Foreign Policy Blogs

Bonnie Glaser on the Security Dimensions of the U.S.-China Relations


In this virtual roundtable of six podcasts hosted by Professor Sarwar Kashmeri, the Foreign Policy Association aims to shed some light and serve as a catalyst for developing awareness, understanding and informed opinions on the key issues that face American policymakers as they seek to peer over the horizon to manage the U.S.-China relations.

In the third installment of the virtual roundtable, Bonnie Glaser, senior adviser for Asia and the director of the China Power Project at CSISdiscusses the military and national security dimension of the U.S.-China relations, focusing on the 2016 Shangri-La Dialogue.

When asked for her takeaway of the latest Shangri-La Dialogue, a forum of Asia-Pacific’s defense ministers aimed at building confidence and fostering practical security cooperation, she responded: “This is the 8th Shangri-La Dialogue that I have attended and I often find  that the headliners, not surprisingly, focus on the tensions between the United States and China, and that is particularly true in recent years with Chinese activity in the South China Sea.”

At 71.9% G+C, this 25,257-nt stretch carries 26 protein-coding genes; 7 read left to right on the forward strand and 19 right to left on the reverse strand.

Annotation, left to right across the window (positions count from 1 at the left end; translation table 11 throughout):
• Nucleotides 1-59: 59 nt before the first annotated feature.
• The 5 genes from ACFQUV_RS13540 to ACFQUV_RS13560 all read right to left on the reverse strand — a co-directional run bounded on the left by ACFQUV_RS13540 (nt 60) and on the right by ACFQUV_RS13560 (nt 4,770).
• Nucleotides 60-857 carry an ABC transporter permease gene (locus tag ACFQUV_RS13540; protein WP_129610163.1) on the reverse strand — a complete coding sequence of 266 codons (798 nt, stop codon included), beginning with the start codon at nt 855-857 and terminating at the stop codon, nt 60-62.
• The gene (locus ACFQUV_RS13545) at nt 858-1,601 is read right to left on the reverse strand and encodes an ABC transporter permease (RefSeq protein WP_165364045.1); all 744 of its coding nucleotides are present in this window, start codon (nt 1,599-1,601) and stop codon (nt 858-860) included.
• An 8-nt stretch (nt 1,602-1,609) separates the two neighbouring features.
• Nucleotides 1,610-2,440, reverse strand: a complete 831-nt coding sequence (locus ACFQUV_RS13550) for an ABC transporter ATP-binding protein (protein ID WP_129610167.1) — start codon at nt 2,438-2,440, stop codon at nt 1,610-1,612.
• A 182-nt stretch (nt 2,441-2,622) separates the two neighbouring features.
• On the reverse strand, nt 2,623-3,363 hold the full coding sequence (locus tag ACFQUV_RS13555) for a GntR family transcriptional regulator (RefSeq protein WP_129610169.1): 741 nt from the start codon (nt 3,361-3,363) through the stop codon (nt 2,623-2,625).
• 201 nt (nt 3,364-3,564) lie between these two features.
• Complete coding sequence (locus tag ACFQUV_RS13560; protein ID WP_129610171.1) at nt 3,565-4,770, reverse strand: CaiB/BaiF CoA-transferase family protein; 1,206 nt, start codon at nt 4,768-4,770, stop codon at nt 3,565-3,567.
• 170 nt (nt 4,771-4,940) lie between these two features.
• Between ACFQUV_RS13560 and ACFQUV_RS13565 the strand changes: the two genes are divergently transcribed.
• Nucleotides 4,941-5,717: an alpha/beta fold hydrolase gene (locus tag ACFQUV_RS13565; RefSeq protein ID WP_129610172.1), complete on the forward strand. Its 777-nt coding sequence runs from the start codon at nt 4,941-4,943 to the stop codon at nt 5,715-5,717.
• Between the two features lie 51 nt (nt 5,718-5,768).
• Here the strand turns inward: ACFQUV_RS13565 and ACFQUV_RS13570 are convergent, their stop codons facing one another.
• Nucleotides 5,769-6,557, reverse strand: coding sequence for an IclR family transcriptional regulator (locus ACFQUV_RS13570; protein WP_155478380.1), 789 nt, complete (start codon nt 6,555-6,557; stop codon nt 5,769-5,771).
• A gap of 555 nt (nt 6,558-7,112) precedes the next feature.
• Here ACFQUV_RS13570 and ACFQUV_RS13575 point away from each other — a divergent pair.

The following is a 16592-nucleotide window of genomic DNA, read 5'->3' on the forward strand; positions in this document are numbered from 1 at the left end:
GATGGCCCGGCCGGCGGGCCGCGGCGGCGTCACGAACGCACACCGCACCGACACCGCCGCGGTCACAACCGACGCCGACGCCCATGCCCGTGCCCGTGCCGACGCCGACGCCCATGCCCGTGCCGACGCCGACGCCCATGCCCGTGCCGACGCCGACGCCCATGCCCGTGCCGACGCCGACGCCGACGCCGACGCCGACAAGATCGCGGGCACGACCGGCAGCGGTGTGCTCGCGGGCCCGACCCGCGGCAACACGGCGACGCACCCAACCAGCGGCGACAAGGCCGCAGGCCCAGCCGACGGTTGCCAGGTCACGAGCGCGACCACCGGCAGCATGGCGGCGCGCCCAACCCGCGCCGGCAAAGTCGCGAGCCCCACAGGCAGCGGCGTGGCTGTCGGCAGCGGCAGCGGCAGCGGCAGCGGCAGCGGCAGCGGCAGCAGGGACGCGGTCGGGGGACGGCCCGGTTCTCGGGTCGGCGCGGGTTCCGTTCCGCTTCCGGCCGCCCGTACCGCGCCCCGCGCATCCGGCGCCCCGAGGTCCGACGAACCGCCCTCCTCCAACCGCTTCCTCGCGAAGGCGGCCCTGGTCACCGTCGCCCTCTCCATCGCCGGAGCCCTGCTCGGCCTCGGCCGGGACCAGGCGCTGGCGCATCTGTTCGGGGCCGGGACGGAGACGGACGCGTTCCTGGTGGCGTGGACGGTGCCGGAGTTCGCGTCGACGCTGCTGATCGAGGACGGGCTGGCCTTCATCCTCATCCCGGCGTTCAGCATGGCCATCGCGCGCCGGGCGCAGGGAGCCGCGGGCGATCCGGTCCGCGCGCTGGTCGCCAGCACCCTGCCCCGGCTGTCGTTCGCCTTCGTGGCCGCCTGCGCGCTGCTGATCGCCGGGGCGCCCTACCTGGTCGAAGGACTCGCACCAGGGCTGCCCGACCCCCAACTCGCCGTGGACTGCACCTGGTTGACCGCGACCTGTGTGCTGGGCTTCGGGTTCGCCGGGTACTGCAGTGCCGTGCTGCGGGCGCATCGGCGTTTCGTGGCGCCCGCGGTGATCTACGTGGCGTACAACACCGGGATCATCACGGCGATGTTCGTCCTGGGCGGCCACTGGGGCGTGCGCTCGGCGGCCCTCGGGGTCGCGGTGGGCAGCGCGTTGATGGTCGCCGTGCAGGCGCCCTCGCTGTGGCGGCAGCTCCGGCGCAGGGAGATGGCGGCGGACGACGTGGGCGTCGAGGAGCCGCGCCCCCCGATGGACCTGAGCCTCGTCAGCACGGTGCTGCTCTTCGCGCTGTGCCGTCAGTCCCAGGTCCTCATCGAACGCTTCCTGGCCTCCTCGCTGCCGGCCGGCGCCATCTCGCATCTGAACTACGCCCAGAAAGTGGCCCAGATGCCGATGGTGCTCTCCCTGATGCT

On the participation of the Chinese delegation at the Dialogue, Glaser explained: “Chinese participation is only lacking at the highest level. They have only sent their defense minister once in 2007. […] However, there is usually a Chinese at every single panel, they are very well prepared in the plenary sessions, they ask questions, they engage on the margins with attendees. The Chinese official delegation has a very large number of individual sessions with delegations of other countries. So they really do use that opportunity to engage with countries on security issues.”

For more analysis on the U.S.-China relationslisten to the other podcasts of the virtual roundtable.



Sarwar Kashmeri

Sarwar Kashmeri is an adjunct professor of Political Science and Applied Research Fellow at the Center for Peace and War at Norwich University; and a Fellow of the Foreign Policy Association. He is recognized on both sides of the Atlantic as a specialist and commentator on U.S.-European relations. His latest book is “NATO 2.0: Reboot or Delete?” (

Applied Research Fellow